Dementia Caregivers: Understanding Behavioral Changes With Dementia & How to Respond by Bobbi Carducci

Dementia Caregivers: Understanding Behavioral Changes With Dementia & How to Respond

People with dementia don't have our sense of time and place and often they have gone back in time to when they were busy juggling a job and raising a family. They have things to do and we are stopping them. It is up to us, the caregivers, to figure out what their behavior is telling us, as their words cannot. Ask where he or she is going or what they need to do. Often when we know that we can figure out how to respond.

  • Going to Work: Tell him or her it's the weekend or a holiday then ask about the job. 
  • Household Chores: Perhaps your loved one wants to clean house or do the laundry. Give her or him a simple task to do like folding towels or dusting.
  • Activities: Find an activity he or she can do. Coloring, playing cards (even if they don't know the rules anymore), putting together a simple puzzle.

How would you feel if you had to sit all day doing nothing?

Related Products on Amazon We Think You May Like:

30Second Mobile, Inc. is a participant in the Amazon Services LLC Associates Program, an affiliate advertising program designed to provide a means for us to earn fees by linking to Amazon.com and affiliated sites.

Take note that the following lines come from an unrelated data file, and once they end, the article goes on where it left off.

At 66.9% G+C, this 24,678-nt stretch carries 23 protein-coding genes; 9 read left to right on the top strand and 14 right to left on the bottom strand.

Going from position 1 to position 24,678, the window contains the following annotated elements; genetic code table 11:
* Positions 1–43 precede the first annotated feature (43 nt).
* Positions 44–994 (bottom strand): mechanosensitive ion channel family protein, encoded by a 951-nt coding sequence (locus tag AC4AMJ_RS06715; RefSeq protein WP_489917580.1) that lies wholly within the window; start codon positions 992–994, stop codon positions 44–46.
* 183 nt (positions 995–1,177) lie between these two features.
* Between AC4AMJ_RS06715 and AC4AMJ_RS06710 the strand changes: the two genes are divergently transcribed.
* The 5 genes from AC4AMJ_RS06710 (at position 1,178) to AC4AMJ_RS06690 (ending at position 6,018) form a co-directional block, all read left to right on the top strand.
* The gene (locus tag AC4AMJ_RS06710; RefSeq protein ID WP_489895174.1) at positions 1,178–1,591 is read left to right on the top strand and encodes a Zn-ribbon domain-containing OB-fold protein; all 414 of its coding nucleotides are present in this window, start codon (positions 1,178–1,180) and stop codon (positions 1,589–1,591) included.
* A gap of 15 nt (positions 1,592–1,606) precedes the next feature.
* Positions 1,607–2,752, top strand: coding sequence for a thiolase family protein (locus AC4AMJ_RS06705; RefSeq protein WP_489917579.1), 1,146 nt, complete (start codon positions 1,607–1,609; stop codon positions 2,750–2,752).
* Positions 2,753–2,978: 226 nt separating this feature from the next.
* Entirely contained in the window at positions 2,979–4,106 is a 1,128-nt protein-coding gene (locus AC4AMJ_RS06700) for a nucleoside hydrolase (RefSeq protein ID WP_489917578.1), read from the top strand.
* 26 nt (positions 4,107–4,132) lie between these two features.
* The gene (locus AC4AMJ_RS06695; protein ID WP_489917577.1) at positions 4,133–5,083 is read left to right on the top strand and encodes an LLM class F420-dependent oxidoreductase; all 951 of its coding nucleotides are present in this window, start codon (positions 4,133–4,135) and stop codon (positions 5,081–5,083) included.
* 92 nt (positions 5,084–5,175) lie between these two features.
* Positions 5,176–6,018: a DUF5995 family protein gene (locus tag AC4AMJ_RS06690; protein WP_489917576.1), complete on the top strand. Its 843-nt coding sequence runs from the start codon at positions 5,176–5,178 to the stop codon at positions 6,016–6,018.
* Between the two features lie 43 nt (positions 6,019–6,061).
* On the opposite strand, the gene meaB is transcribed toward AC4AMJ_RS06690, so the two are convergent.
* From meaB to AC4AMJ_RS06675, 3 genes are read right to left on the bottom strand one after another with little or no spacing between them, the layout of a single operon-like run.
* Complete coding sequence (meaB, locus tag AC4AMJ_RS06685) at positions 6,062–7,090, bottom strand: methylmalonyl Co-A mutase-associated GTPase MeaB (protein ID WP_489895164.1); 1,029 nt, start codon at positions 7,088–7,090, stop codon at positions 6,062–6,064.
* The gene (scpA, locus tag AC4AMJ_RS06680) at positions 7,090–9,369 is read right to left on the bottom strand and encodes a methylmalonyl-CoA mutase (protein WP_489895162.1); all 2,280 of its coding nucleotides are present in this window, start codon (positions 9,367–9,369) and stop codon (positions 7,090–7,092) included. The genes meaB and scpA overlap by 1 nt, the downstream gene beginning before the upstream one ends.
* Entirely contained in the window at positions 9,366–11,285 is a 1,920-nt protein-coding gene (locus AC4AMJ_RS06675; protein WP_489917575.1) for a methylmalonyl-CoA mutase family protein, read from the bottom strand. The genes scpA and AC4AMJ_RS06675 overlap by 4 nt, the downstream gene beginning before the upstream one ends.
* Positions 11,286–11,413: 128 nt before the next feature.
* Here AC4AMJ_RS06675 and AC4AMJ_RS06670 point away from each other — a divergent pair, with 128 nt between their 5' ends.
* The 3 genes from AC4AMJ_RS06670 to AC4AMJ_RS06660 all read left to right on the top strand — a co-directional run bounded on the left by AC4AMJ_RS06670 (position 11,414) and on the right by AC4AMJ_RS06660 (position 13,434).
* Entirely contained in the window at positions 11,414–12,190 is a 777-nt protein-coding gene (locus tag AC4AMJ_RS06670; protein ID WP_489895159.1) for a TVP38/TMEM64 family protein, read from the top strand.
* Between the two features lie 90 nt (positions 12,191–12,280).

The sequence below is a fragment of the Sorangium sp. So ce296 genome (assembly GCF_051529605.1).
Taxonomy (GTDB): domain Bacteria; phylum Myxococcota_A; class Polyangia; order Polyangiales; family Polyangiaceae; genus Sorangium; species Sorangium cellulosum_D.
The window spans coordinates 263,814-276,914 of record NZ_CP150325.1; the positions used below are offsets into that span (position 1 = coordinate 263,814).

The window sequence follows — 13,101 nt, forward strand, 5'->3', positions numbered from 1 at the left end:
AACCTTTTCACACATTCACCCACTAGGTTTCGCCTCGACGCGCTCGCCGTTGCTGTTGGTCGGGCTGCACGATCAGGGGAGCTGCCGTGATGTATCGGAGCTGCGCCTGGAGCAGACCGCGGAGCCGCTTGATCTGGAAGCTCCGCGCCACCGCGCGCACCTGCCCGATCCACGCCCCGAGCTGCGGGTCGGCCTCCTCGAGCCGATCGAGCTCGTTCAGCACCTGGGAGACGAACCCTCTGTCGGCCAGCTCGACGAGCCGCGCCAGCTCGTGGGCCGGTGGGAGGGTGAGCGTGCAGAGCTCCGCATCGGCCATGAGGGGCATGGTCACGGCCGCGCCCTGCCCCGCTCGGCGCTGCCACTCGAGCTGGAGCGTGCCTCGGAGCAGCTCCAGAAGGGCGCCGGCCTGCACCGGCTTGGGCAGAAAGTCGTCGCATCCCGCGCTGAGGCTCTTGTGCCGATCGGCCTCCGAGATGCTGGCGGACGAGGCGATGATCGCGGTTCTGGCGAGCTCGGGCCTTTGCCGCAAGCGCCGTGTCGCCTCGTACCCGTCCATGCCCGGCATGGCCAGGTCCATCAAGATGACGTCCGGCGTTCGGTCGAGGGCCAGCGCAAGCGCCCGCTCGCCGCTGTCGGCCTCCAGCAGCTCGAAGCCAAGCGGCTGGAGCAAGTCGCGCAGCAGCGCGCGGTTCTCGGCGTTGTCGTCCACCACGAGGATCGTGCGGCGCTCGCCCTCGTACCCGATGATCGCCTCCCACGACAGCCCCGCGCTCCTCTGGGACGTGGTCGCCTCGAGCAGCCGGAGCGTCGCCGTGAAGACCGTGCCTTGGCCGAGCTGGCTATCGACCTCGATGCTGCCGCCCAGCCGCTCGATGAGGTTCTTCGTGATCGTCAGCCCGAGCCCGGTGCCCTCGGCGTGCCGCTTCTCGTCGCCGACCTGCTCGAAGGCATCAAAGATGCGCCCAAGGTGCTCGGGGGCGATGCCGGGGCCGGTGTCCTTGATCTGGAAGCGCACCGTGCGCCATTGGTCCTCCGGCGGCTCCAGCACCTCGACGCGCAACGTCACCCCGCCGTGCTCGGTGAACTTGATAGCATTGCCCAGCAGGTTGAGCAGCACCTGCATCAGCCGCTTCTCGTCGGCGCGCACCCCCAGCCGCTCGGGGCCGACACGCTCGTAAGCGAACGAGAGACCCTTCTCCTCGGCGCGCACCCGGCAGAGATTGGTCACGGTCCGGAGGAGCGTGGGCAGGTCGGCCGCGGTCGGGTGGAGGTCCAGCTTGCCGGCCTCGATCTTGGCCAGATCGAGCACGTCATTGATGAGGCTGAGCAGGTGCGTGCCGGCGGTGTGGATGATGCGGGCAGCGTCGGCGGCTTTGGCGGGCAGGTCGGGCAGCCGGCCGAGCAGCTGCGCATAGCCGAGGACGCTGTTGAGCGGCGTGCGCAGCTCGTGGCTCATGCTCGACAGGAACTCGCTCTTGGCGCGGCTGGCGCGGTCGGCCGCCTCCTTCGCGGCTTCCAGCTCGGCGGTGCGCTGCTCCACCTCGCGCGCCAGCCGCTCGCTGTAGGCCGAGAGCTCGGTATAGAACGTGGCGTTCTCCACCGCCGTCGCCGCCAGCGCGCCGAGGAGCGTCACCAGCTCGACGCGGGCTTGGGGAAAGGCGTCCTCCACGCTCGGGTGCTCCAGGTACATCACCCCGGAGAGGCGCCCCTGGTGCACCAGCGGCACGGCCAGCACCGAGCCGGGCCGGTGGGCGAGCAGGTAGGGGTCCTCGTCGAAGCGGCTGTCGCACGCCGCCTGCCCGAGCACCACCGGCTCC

Alzheimer's Caregivers: 8 Tips for People Caring for a Loved One With Alzheimer's Disease or Dementia

A Mother's Endless Love: Reflections As a New Mama Caring for Her Mom With Dementia

Alzheimer's & Dementia: The Alzheimer's Association Encourages Families to Plan Ahead to Avoid Winter Wandering

Tribe
This is so helpful
Kathy Ast-Kutzbach
Thank you for this post - great advice! I think too many people think they have to correct the person or challenge them, but it only makes the person with dementia angry or upset. Thanks so much for the tips.
Bobbi Carducci
Kathy and Tribe, Thank you for commenting.
You are correct, some caregivers hope they can bring their loved one back to the present. It is so hard for both parties when this occurs. It is up to us to go where they are. This is why I share tips and speak on caregiver issues as often as I can.
Kimberly Chu
Thank you so much for your tips, I try really hard to keep my mom engaged but as she declines it’s getting harder to. Thank you for sharing.

join discussion

Please login to comment.

recommended tips

Understanding Cancer: Why You Should Be Prepared Before a Cancer Diagnosis

Alzheimer's Caregivers: 8 Tips for People Caring for a Loved One With Alzheimer's Disease or Dementia

A Mother's Endless Love: Reflections As a New Mama Caring for Her Mom With Dementia

Got 30 seconds? Sign up for 30Seconds.com and get the best of our tips each week!